Battle of the sneakers


Marcus Ellison loved playing basketball in high school. When he came to BYU, he was excited to play organized basketball again. But this time, he plays with the women.

Six men comprise the practice squad that helps the BYU women’s basketball team improve. Many schools around the country have men practice with women because it increases the toughness of the team.

Kylie Maeda and Parker Chipman participate in a BYU women’s basketball practice. Chipman is one of six male students who practice with the women weekly. (Photo by Elliott Miller)

“They’re (men) way more athletic, and they’re more skilled, so it makes us as a team get a lot better when we have to defend them or they guard us,” BYU women’s coach Jeff Judkins said. “It makes our practices and the things we’re doing way more competitive. It’s a big advantage for us to be able to have that. Our success comes from that.”

For each practice, the men also learn the plays of the Cougars’ next opponent so that the women are ready for whatever is thrown at them. There are six men on the practice squad, but only around four come each day. The men team up with the women on the team who are red-shirting as well as with the walk-on players.

The men for the practice team are usually found by word of mouth. Tyler Stokes, a senior accounting major from Mt. Shasta, Calif., has been on the practice team for three years because he was spotted by one of the women’s coaches.

“I was just playing pickup in the (Richards Building) one day, and the girls were practicing next door,” Stokes said. “After we played, one of the assistant coaches came up to me and my friend and asked if we wanted to play with them.”

The team holds a tryout for eight to 10 men who are interested in playing with the women’s team to see how they mesh with the women and with each other. Once five or six men are chosen, they need to meet the same NCAA requirements that the student athletes meet in order to be on the team. When they are declared eligible, the men are able to play.

“We don’t get paid,” Stokes said. “We are just here to have fun and help them get better.”

It is often surprising for some people to hear that men are practicing with the BYU women’s basketball team. Sometimes, it is assumed that men are generally more athletic than women; however, the men have come to learn that the players are skilled.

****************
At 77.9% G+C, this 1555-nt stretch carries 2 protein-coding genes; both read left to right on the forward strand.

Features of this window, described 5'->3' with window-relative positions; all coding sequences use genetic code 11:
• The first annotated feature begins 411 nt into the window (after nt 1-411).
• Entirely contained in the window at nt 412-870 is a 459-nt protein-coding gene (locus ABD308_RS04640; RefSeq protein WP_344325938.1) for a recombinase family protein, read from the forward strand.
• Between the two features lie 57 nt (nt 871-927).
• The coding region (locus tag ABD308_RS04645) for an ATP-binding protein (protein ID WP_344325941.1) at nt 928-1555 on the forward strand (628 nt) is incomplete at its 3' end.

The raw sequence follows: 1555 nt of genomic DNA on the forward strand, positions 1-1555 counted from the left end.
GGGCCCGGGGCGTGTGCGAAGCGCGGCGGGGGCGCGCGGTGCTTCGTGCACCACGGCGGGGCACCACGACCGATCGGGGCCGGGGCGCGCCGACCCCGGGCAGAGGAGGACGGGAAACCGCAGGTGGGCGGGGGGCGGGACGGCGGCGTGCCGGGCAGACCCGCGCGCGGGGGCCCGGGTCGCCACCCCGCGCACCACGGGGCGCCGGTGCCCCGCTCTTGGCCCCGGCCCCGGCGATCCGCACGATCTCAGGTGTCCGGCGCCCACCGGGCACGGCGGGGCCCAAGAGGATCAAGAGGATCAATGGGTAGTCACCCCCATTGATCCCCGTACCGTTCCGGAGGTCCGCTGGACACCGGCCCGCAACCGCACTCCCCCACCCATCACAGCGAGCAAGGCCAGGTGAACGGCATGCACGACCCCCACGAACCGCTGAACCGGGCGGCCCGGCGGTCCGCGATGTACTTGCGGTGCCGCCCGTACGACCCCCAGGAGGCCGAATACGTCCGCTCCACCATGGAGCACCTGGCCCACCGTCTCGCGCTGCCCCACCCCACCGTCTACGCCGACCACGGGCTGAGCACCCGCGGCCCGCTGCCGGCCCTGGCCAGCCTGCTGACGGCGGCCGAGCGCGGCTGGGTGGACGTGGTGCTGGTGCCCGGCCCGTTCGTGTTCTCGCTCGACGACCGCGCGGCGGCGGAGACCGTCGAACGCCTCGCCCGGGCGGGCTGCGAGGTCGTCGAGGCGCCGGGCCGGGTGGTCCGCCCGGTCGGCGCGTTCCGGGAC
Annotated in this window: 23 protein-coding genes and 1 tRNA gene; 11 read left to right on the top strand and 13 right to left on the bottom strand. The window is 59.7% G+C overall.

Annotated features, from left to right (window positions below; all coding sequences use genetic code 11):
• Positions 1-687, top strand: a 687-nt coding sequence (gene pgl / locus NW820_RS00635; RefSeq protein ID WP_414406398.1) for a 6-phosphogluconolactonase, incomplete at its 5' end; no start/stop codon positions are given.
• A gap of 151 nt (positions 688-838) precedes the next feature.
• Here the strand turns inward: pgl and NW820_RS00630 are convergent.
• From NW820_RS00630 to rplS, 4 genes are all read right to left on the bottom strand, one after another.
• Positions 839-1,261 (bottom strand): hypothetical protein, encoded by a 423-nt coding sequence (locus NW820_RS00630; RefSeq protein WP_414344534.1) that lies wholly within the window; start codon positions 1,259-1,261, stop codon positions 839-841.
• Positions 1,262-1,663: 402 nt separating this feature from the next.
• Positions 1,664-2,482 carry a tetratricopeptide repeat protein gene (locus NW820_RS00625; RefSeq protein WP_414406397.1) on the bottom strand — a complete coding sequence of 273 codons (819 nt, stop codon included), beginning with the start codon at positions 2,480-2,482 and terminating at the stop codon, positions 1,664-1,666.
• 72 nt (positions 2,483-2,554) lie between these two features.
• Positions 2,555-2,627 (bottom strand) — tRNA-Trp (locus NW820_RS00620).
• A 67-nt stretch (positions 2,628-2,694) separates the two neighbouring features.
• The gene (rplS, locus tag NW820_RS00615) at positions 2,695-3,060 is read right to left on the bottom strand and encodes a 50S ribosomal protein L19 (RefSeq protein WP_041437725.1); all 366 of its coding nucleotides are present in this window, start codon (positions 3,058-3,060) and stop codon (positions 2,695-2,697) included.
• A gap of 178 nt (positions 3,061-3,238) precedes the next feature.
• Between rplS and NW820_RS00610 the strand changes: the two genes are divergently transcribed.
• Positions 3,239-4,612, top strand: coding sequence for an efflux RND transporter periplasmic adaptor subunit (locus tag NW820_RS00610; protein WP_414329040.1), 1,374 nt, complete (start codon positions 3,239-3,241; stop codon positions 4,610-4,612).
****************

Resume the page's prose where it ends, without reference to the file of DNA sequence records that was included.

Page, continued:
“I think the boys have realized that our girls are pretty good players too,” Judkins said. “It’s not like they can dominate (the women).”

One of the practice players is Ellison, a junior from Tillamook, Ore., who is majoring in public relations. He says all of the players are tough to play against.

Any of the posts are really, really tough,” Ellison said. “They’re big, they know how to use their bodies. They know how to push you around. When they’re confident, they are just beasts out there, all of them. Technically, I should say a post (is the hardest to play against), but Haley (Steed) is just so crazy good. You’d think with her height I could swat her every time, but she’s just so well-seasoned.”

This is Ellison’s first season on the practice squad, but already he has gained a lot of respect for the women and how they play. 

“It’s fun to get to know them,” Ellison said. “It takes a really good person to be in school and playing a sport, for some, like Jen (Hamson), two sports, and to still be friendly and great.”

When Jason Sandvik, a junior from Portland, Ore., who is majoring in mathematics, tells his friends about being on the practice team, he has to explain the situation a little more.

“I tell my buddies I play ball just about every day for an hour and a half, two hours, and they’re super jealous,” Sandvik said. “When I tell people that I practice with the women’s team, they generally raise eyebrows at first. They’re a little confused, they don’t know what that means. But when I explain it to them, they’re generally really jealous because they would like to be playing.”

For Sandvik, being on the practice team is about more than a good workout and making new friends.

“To learn from all of the coaches, watch what they do, watch how they coach, ultimately, that is something I’d like to do someday, coach basketball,” Sandvik said. “Being around it has been invaluable (and) incredible.”

The men on the practice team are grateful for this experience. They have made new friends and learned more about the sport they love.

Print Friendly, PDF & Email